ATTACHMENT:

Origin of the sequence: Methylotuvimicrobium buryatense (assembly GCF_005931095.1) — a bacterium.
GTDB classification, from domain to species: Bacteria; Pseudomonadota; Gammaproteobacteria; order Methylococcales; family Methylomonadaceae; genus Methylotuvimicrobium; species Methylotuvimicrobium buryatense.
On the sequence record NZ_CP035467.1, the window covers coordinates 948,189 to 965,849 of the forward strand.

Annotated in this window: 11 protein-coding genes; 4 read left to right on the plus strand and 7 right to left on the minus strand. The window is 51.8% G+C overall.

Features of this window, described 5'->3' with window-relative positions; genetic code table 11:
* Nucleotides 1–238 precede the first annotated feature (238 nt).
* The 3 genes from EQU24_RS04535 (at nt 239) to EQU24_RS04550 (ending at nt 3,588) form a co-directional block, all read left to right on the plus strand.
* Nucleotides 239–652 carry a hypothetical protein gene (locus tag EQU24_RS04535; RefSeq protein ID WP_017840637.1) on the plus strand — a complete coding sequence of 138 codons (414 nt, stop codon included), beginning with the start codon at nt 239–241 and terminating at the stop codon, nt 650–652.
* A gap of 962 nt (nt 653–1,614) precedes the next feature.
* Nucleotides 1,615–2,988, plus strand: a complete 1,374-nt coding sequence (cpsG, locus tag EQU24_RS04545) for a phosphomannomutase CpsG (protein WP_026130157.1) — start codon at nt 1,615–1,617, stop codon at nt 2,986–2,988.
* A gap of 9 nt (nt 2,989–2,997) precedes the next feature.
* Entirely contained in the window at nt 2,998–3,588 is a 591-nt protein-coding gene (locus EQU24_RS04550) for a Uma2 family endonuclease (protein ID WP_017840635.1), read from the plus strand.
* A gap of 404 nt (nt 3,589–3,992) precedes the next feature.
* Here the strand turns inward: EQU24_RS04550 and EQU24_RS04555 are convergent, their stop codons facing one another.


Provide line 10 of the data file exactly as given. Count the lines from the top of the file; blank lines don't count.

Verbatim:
* Nucleotides 1,615–2,988, plus strand: a complete 1,374-nt coding sequence (cpsG, locus tag EQU24_RS04545) for a phosphomannomutase CpsG (protein WP_026130157.1) — start codon at nt 1,615–1,617, stop codon at nt 2,986–2,988.